If using fresh masa,  determine if it is moist enough.  The masas will differ slightly in moisture depending on the tortilleria.  You will very likely need to add water to soften it up.  Take a small portion in your hand and flatten it or use a press if you have one.  The edges should remain smooth. Mix in water as is necessary to get it to this texture. A tiny bit of cracking at the extreme edges should be okay. Once again, experience is the best teacher here.  Don’t forget to season it with salt before you start mixing the water in.  For 1 pound of masa, I estimated I added about 1 teaspoon.

If using masa harina, follow the directions for making tortillas as recommended.  You will probably have to add more water to get it to the right consistency.  Add a little salt for seasoning, about a heaping 1/2 teaspoon per 2 cups.  Cover and let sit for about an hour so that the water properly absorbs into the harina.  Hopefully you will not have to make some final adjustments.


Let’s start making the huaraches!

If forming the huaraches by hand, you will need two pieces of plastic wrap.  If using a tortilla press, use plastic wrap or preferably parchment paper.

It’s important to keep your masa covered at all times to prevent it from drying.

Heat up your cast iron pan or comal to medium. Dab a little bit of vegetable shortening to evenly coat.

By hand: Take a portion of dough and form it into a cylinder.  My 2 ounce portions were 4 inches by 1/2 inch in size.  Place it on a piece of plastic wrap.  Cover it with the other piece and press it into an oblong sandal shape with your fingers.  They don’t have to be perfect.  Just try to get them about 1/4 ” thick.  Carefully remove the top plastic. With the bottom plastic still clinging, pick up the dough, flip it over onto your free hand, and carefully remove the second piece of plastic. Place the dough on your hot pan. It should sizzle as it makes contact.  Leave it undisturbed for about 3 minutes, then flip it over.  There should be some nice golden spots.  You might not avoid a few darker spots. If the huaraches seem like they are browning too quickly, lower the heat. Cook the other side another 3 or so minutes.  Flip it again and go another minute or so.  It is ready to be topped with your favorite ingredients. If it seems dry throughout, either the dough was not properly moistened or it cooked too long.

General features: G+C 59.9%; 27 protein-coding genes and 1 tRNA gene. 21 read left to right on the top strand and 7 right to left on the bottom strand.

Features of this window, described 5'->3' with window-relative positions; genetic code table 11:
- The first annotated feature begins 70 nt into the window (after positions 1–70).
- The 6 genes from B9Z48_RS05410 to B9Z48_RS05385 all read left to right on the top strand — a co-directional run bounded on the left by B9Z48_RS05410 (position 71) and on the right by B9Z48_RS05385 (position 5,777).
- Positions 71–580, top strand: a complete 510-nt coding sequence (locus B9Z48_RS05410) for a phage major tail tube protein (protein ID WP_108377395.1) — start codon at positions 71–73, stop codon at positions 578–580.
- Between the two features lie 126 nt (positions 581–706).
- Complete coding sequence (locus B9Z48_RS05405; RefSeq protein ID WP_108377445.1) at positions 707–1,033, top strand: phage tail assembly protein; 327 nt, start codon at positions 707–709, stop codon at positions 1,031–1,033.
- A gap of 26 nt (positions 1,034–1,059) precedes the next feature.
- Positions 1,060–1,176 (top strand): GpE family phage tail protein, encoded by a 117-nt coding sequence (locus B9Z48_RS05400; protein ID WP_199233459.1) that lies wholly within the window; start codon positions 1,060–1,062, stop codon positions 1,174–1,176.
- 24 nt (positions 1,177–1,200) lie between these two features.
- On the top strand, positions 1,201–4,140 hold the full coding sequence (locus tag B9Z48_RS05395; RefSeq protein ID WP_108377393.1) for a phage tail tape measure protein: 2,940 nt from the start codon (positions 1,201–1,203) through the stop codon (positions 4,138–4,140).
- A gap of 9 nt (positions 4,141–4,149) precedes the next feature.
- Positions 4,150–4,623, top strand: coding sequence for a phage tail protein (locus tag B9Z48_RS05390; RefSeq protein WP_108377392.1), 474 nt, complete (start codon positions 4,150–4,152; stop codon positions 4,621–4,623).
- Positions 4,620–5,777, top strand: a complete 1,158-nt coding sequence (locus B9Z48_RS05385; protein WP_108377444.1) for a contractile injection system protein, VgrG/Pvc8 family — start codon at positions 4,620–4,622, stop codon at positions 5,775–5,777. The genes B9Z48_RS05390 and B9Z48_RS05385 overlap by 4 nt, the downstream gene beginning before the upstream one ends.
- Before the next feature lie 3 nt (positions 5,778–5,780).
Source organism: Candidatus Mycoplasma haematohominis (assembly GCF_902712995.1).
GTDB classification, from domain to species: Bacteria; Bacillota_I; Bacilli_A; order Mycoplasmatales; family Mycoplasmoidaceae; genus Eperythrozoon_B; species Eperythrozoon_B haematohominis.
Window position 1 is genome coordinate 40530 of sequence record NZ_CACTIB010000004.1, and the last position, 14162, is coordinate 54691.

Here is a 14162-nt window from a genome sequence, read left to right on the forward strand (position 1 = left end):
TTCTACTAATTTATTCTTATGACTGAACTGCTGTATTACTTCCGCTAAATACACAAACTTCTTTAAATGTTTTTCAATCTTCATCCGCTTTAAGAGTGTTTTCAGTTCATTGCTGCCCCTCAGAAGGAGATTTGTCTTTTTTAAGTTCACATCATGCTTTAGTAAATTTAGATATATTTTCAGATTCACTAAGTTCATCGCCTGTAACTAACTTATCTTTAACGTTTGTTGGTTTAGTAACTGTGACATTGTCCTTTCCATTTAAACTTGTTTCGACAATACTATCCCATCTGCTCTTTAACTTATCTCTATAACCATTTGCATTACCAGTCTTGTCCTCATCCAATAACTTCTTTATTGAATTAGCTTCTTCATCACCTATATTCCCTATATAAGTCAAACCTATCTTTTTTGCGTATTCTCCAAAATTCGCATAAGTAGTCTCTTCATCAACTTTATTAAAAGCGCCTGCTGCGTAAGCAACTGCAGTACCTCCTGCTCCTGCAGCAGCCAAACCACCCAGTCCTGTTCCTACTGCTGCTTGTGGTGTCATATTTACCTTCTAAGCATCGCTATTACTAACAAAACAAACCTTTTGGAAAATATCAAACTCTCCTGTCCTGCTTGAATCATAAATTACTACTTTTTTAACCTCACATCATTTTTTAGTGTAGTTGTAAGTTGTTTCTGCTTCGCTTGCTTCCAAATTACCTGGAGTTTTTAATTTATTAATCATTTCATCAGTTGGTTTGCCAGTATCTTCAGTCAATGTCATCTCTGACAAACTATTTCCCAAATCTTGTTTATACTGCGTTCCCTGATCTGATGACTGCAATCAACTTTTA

With a tortilla press: Form a portion into a cylinder as above, and place it on a tortilla press that has been lined with parchment paper.  Cover the dough with another piece of parchment and press to a 1/4 inch thickness.  Proceed as above,  carefully removing the dough from the parchment paper.



With this tortilla press I had to rotate the dough 180 degrees after a first press, then pressed again to get it to an even thickness.